- Electric forklifts offer a number of benefits compared to traditional internal combustion machines.
- Electric units cost less to operate and maintain, are quieter and produce no onsite emissions.
- Your facility must have the electrical capacity required by OSHA-compliant charging stations.
Forklifts are critical in many industries, from material handling on shipping docks to shuffling pallets around grocery stores. Whatever your business, if investing in a new lift truck is on the horizon, consider how well electrically powered units stack up against traditional internal combustion (IC) machines.
Recent advances in motors, batteries and charging technology have allowed electric lift trucks to capture 65 percent of the market over the last decade, and that trend is likely to continue. Modern electric forklifts are gradually replacing even some of their more powerful IC competitors. According to Mark Faiman, product manager for Toyota Material Handling USA, about 2,000 80-volt electric units are now sold each year. “For capacities up to 10,000 to 12,000 pounds, 80-volt electrics are a realistic consideration for an IC alternative,” he said.
Switching to electric forklifts can bring a number of benefits to your business:
- Reduced fuel consumption. Modern 80-volt units cost less to run than their propane counterparts. An Electric Power Research Institute (EPRI) study compared the cost of operating an 8-gallon LPG unit to one powered by a 750-Ahr (ampere hour) battery. With propane ranging from $4-$6/gallon and electricity at $0.12/kWh (kilowatt hour), running the electric lift saved almost $75 per day.
- Lower maintenance costs. Electric motors have fewer moving parts than IC engines and don't require regular fluid or filter changes. Also, there's no need to handle or store highly flammable fuels such as gasoline, propane or diesel.
- Increased workplace health and safety. Electric forklifts offer quiet, emission-free operation that complies with Occupational Safety and Health Administration (OSHA) standards for carbon monoxide and noise exposure. Electric models also eliminate most hazards associated with fuel or oil leaks.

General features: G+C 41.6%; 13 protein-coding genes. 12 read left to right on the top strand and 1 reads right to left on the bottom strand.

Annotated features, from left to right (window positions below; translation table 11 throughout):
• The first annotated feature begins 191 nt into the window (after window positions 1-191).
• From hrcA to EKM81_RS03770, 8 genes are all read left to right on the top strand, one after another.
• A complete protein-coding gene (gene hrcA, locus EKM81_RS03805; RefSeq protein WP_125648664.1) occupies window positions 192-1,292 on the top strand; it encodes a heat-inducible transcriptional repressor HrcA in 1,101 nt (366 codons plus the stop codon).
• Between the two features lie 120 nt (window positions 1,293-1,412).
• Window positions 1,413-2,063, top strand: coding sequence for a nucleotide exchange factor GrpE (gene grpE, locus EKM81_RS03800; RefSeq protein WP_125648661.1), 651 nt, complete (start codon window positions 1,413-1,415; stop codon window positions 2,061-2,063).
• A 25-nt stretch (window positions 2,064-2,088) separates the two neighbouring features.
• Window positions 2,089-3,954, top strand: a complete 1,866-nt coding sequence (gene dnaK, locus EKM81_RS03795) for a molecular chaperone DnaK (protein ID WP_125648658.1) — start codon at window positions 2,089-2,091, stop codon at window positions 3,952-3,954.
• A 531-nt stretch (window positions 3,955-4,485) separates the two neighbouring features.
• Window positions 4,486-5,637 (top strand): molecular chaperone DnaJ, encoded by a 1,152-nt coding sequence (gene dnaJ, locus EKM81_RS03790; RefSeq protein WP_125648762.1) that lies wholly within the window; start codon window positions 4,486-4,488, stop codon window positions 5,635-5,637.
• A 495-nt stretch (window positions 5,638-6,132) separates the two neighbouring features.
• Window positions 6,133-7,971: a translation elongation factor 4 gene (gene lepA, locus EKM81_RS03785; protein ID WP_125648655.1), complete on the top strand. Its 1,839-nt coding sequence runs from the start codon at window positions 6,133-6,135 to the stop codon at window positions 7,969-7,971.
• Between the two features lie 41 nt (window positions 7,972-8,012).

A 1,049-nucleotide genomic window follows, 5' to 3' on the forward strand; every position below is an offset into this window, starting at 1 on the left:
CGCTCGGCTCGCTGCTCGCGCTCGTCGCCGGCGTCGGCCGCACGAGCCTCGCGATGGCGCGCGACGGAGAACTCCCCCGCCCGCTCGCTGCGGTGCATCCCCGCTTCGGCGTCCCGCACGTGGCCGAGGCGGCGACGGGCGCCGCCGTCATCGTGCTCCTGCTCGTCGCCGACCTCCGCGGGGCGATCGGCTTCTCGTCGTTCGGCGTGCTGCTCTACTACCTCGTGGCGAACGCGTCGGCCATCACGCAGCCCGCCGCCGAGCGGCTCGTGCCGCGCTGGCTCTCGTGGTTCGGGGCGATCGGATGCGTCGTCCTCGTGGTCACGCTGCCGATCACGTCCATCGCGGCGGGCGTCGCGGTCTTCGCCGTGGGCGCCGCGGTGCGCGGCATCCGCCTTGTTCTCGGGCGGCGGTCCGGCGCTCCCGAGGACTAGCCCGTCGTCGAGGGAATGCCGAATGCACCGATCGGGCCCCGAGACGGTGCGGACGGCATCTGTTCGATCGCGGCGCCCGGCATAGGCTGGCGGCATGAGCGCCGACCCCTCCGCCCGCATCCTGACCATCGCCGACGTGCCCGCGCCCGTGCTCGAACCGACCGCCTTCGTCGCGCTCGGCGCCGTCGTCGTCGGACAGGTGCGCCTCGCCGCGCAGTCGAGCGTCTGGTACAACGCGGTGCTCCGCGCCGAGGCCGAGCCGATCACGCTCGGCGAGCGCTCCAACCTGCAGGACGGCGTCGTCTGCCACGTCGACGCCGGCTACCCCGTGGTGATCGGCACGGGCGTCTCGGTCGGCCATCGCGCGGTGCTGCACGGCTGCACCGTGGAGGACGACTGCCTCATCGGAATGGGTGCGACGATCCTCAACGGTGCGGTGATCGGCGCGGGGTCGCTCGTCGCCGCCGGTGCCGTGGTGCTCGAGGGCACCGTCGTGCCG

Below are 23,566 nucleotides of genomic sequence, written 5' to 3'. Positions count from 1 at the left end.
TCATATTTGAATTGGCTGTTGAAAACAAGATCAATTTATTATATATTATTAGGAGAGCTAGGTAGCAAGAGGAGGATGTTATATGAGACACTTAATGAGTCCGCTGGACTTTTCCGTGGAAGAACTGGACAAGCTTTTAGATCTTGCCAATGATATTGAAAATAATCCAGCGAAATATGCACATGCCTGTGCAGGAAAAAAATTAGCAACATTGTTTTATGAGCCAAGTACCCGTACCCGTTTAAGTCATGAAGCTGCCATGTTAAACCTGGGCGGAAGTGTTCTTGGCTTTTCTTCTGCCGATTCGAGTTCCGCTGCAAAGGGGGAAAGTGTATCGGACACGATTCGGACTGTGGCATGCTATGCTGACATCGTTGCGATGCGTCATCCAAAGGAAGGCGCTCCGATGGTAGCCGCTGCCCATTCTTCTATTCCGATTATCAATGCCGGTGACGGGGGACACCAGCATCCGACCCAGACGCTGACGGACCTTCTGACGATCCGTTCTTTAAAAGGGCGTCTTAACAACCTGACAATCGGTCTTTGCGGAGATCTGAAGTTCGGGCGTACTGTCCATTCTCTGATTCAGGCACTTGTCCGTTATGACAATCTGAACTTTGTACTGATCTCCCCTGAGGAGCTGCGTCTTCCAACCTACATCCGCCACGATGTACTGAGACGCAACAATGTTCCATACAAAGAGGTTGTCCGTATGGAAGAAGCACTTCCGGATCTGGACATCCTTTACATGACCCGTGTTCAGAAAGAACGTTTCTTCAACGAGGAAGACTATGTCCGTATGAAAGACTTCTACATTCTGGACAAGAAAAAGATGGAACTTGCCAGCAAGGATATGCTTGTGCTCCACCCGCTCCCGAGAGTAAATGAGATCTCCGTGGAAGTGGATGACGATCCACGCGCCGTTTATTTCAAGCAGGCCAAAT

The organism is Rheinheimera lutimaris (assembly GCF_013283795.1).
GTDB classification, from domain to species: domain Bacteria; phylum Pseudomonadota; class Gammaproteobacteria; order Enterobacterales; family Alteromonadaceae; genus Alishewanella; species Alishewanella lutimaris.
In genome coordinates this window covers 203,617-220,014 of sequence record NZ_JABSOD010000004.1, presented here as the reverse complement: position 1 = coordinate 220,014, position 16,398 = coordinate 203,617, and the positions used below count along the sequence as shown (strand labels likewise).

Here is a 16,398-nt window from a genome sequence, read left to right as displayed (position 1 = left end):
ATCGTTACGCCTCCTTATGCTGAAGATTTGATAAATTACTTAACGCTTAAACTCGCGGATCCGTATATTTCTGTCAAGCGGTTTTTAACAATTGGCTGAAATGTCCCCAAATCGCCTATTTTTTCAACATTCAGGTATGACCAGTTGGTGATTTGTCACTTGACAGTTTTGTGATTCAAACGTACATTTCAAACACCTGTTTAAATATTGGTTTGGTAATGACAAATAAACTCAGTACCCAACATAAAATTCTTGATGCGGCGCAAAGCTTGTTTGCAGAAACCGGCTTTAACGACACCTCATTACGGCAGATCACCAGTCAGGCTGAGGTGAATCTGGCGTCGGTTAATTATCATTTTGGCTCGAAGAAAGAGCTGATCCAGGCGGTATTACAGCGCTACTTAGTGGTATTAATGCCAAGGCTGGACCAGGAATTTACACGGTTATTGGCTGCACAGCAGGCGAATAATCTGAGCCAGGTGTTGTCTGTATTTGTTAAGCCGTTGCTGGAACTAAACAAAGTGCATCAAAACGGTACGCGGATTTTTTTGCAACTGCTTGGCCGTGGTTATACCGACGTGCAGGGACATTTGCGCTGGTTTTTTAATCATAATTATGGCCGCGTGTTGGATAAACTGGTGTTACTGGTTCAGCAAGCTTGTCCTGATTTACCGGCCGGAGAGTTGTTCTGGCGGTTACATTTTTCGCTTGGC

- Improved motor and battery technology. Over the last decade, the introduction of AC motors and fast charging technologies have allowed electric units to complete most tasks formerly reserved for their IC cousins. Some newer models can support loads of 15,000 pounds while reaching the highest shelf on a pallet rack. Moreover, high frequency charging allows the battery to last all day on a single nightly charge.
- Outdoor capability. It's commonly believed that only IC equipment can be used outside. Two recent case studies by EPRI indicate that, as long as the lift truck is designed to negotiate uneven terrain and is able to operate in inclement weather, electric units work just as well as IC equipment both inside and outside the warehouse.
Although electric forklifts have significant advantages, you must decide whether they're the best choice for your business. IC units cost less upfront, but the extra fuel and maintenance can cost you more over time. Electric units, however, require OSHA-compliant charging stations and large batteries that must be regularly cleaned and charged. Charge batteries at night to avoid adding to peak demand charges. A 24/7 operation may require additional batteries onsite to prevent downtime. Finally, the electrical capacity of your facility must meet the voltage and amperage requirements of the charging station.
Work carefully with your supplier to make sure electric units are the right fit for your application.